The US dollar skyrocketed toward the end of the trading week, with investors pouring into the traditional safe-haven asset amid the broader market selloff. The greenback is poised for a weekly gain, adding to its 2022 spike amid high inflation and rising interest rates.
According to the US Bureau of Labor Statistics (BLS), the producer price index (PPI) slowed to 11% year-over-year in April, higher than the market forecast of 10.7%. Despite cooling off, producer prices remained elevated at a 40-year high.
The core PPI, which strips the volatile food and energy sectors, climbed on an annualized basis of 8.8% last month, slightly lower than the median estimate of 8.9%.
On the labor front, the number of Americans filing for unemployment benefits rose 203,000 in the week ending May 7, higher than economists’ expectations of 195,000. Continuing jobless claims eased to 1.343 million, while the four-week average, which removes week-to-week volatility, to below 193,000.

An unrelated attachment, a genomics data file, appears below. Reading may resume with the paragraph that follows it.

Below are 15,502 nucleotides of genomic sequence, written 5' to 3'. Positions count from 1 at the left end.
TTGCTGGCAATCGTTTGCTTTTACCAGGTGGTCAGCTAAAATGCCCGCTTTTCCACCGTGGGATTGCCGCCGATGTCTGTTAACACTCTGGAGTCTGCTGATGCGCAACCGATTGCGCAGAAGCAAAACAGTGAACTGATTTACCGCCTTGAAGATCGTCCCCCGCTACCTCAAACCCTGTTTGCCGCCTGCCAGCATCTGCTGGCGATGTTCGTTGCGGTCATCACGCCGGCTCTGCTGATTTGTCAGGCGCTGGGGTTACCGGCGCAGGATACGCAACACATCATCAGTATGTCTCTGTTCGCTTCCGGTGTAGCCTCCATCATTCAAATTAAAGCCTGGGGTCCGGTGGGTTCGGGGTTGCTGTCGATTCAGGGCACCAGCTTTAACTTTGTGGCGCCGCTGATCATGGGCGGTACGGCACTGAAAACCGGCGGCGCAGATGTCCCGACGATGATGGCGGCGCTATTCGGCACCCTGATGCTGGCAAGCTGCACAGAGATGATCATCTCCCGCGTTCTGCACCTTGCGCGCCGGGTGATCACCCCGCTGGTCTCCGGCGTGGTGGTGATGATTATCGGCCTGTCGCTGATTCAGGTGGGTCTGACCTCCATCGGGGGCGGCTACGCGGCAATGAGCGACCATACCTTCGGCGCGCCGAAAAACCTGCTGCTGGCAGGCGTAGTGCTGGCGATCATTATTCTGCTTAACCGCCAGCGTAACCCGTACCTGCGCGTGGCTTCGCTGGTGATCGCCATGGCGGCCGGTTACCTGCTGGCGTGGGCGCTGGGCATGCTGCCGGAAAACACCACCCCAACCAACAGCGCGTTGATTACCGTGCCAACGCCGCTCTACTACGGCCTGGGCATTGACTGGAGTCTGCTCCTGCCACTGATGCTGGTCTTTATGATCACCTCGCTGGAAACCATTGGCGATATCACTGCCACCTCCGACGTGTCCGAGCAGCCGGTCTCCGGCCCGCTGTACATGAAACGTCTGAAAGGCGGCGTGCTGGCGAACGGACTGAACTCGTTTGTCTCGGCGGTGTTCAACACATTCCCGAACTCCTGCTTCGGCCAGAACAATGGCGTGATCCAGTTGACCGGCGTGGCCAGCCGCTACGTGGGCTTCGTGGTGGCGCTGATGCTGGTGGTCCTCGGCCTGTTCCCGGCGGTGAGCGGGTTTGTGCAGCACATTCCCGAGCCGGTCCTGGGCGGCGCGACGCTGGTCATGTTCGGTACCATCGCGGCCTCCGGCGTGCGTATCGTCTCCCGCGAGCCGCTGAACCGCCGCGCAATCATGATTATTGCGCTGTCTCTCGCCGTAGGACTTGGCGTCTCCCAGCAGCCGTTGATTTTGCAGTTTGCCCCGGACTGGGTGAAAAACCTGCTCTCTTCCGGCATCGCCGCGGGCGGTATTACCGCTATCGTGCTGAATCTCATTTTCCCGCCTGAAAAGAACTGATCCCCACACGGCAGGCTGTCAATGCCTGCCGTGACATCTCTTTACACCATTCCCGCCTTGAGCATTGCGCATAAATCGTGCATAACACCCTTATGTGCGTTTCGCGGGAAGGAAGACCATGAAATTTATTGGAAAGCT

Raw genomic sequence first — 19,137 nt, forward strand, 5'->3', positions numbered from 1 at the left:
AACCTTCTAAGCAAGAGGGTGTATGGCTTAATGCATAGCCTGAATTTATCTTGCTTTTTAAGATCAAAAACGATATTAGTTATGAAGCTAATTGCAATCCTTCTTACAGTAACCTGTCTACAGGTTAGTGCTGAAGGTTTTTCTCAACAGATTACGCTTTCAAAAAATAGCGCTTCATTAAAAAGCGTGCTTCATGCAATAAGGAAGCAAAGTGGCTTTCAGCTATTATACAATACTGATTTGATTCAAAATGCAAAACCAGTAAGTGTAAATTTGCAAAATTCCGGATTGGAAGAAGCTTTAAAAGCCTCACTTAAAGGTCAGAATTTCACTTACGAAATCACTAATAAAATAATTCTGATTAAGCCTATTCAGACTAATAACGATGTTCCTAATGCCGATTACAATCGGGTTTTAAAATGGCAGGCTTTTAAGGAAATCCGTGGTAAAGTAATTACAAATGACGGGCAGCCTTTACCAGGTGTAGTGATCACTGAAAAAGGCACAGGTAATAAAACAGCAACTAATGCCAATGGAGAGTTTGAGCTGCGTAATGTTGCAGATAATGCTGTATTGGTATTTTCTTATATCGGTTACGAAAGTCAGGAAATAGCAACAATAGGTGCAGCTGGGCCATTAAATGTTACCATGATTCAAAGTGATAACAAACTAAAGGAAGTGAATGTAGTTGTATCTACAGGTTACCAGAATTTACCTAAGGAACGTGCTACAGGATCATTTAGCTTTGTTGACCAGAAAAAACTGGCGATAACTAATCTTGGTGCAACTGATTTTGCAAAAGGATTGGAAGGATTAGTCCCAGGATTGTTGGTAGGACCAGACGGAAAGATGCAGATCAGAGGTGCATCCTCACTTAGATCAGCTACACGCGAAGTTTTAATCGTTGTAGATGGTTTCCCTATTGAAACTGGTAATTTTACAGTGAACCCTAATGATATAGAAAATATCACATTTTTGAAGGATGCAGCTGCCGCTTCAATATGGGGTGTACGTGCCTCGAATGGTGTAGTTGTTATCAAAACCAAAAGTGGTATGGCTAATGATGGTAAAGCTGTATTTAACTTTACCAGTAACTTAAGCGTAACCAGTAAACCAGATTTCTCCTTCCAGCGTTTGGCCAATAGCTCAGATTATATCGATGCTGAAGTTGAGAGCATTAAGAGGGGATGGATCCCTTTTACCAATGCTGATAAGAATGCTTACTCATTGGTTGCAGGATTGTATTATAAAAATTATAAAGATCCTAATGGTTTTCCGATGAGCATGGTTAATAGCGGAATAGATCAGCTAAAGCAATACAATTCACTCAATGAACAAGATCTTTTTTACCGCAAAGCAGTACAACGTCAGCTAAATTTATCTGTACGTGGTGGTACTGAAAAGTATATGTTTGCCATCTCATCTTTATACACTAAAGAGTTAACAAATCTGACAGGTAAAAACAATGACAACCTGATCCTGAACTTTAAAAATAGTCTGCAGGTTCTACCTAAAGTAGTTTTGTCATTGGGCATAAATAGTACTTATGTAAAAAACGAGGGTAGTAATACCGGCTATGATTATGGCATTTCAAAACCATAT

On Friday, import and export prices data will be released, which are expected to jump 0.6% and 0.7%, respectively, in April. Also, the University of Michigan Consumer Sentiment Index is forecast to ease to 64% in May.
The University of Michigan’s Consumer Expectations Index is projected to rise to 63 and Current Conditions is predicted to advance 70.5.
The US Treasury market was mostly in the red on Thursday, with the benchmark 10-year yield down 6.3 basis points to 2.85%. The one-year bill shed 1.3 basis points to 1.922%, while the 30-year bond dropped 2.7 basis points to 3.015%.
The US Dollar Index (DXY), which gauges the greenback against a basket of currencies, soared 0.89% to 104.77, from an opening of 104.01. The index is on track for a 1% weekly gain, lifting its year-to-date rally to nearly 9.2%.
The USD/CAD currency pair rose 0.41% to 1.3047, from an opening of 1.2994, at 20:55 GMT on Thursday. The EUR/USD fell 1.26% to 1.0383, from an opening of 1.0513.